With the introduction of Microsoft SQL Server 2008 a number of new features where added to control your SQL Server instances. One of these new controlling features is Policy Management. Policy Management allows you to define policies (rules) that report and/or enforce how your instance can be set up and used. In this article I will show you how to define policies and use these to better manage your SQL Server 2008 instances.
What is Policy Management?
Policy Management is a new management paradigm where DBAs can define rules for how their SQL Server instances are to be configured, and used. A defined rule is known as a Policy. Each policy identifies a facet and condition to identify the rules that the policy is to report or enforce.Also a DBA can define how each policy should be applied (more on this later).
A facet is a component within SQL Server, like a Stored Procedure, a login, a table, etc. There are lots of different types of facets against which you can write policies. The screen shot below shows a number of these facets, but not all:
A condition is just what it sounds like. It identifies the condition you want to test your facet against to determine whether the policy passes or fails. A condition can only be defined against a single facet. Within a condition you define expressions against one or more properties of a facet. Each expression when tested against a facet property will either be true or false. You can string each expression together with a series of AND's and OR's.Based on the results of the expression tests will determine whether or not your policy check passes or fails.
Now that you have a basic understanding of the components that makeup a policy let me show you a demonstration of creating a simple policy, by first creating a condition.
Creating a Condition
To create new policies expand the "Management" folder within SQL Server 2008. Under this folder you will find a "Policy Management" folder. If you expand this folder you will see three folders title: Policies, Conditions and Facets.
Before you can define a new policy, you need to determine what kind of policy you want to write. So for the purpose of this demo, I'm going to build a real simple policy to control the names of my Stored Procedures. I want my policy to check procedure names and make sure they don't start with "sp_".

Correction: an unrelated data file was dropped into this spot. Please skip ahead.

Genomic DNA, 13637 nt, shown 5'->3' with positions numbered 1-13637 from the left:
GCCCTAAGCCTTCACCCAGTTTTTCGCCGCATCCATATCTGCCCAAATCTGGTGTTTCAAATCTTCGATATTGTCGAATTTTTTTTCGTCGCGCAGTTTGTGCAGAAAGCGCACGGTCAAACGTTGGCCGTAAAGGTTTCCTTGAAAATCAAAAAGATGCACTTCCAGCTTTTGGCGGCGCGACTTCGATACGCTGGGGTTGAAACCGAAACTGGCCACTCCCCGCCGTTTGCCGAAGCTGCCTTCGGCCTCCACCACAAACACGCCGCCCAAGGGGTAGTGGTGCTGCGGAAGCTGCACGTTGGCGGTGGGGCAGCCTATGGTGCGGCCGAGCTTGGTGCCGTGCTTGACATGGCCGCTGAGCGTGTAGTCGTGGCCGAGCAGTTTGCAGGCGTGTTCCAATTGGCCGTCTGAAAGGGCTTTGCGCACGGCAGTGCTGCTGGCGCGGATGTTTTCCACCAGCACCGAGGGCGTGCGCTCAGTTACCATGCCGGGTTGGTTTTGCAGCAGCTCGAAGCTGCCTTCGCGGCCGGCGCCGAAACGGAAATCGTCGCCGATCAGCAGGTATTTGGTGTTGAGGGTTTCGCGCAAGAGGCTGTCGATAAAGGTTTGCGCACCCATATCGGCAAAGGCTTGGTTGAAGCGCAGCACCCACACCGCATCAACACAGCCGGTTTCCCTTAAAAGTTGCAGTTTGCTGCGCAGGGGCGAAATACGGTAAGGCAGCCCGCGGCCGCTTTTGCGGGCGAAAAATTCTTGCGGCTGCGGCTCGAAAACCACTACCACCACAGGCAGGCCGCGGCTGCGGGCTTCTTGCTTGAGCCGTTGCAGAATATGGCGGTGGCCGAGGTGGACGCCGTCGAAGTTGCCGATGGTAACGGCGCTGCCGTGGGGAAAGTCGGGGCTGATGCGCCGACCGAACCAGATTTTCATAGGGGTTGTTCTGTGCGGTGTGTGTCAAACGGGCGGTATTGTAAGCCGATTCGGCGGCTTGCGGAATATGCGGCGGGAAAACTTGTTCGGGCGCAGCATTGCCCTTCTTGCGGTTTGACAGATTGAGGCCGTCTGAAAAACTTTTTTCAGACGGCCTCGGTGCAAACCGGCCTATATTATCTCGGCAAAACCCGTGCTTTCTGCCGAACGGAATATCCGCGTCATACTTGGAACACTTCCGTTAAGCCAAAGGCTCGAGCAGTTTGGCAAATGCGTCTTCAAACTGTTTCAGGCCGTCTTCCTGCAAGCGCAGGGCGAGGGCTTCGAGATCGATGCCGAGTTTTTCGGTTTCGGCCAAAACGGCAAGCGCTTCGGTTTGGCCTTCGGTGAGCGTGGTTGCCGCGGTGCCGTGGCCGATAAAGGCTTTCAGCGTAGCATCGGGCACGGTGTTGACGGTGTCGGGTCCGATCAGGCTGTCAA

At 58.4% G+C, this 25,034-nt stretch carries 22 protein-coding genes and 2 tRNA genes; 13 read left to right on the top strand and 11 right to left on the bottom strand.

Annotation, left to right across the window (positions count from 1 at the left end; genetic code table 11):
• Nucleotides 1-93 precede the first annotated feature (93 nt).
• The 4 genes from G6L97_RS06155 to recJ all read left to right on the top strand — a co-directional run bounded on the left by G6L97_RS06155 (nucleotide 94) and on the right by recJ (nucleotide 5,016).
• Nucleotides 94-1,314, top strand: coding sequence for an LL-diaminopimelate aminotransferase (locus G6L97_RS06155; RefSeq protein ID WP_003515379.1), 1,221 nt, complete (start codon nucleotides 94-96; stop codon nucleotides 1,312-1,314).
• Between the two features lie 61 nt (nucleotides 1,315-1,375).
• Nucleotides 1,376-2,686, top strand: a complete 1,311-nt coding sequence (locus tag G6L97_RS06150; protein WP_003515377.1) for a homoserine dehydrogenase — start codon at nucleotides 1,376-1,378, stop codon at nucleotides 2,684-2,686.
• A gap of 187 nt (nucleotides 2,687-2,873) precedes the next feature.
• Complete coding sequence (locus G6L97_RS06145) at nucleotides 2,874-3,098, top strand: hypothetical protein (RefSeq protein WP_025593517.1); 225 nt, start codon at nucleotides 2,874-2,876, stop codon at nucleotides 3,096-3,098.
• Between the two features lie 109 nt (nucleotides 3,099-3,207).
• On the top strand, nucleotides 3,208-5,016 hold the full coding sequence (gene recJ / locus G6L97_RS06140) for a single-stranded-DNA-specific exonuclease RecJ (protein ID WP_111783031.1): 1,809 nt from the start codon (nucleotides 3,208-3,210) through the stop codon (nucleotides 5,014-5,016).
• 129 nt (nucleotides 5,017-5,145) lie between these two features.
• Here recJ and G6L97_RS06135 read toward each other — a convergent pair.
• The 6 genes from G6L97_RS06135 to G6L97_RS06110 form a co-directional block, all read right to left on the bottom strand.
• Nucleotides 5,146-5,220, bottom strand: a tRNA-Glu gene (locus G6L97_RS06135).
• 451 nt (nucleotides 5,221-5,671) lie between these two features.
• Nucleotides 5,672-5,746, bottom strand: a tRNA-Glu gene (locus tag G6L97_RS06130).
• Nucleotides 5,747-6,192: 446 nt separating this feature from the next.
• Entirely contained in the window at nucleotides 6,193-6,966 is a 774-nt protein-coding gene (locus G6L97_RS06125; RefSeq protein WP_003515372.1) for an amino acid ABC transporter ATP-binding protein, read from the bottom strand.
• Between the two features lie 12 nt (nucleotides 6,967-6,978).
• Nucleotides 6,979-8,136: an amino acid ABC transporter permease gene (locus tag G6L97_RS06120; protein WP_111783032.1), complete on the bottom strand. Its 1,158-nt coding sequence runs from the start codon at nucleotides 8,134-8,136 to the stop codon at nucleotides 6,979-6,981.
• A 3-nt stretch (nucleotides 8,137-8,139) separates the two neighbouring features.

The first step to defining a policy is to create a condition against the stored procedure facet. Just to let you know out of the box there are no conditions identified in SQL Server 2008. You will need to define all the conditions you might need for all your different policies. To create a new condition right click on the "Conditions" item and select "New Condition...". This will bring up the following dialog box:
Here you can see the first thing you need to do is define a name. You should define your condition names so they are descriptive. I'm going to define my condition name as "Verify that user Stored Procedures don't start with sp underscore".
The next thing to do is determine which facet the policy will be defined against. If you look at the screen shot above you can see there is a drop down menu on the "Facet:" item. Currently the facet is set to "Application Role". By using the drop down I need to select the "Stored Procedure" facet.
Next I need to define an expression that will test stored procedure names to make sure they don't start with "sp_". The first step in the process is to select the "Field" that I need to test. I do this by clicking on the ellipse (...) next to the "Field" column in the "Expression" section of the "Create New Condition" dialog box. When I click on the ellipse button I have a choice to choose from a number of different properties associated with the "Stored Procedure" facet. For my condition I select the "@Name" facet. The next step is to determine the type of "Operator" I need to use to test the "@Name" field for a valid value. Since I want all my stored procedures to not start with "sp_" I select the "NOT LIKE" operator. The last thing to identify for my condition is the "Value" I want to test against. In my case I enter "'sp_%'" for my value criteria. Below you can see the final definition for my "Verify that user Stored Procedures don't start with sp underscore" condition:
One thing worth noting here is you can have multiple expression identified for your condition. This allows you to create a much more complicated conditions then the one I just defined.
If you want you can click on the "Description" item in the left pane of the above window to enter a description for your conditions. In my case this condition is very straight forward so I will not be entering a description. If your condition is complicated you might consider adding a description to help to document the intent of your condition.
Now to save the definition of my condition I just need to click on the "OK" button at the bottom of the dialog box. Now that my condition has been created I can move on and create my policy.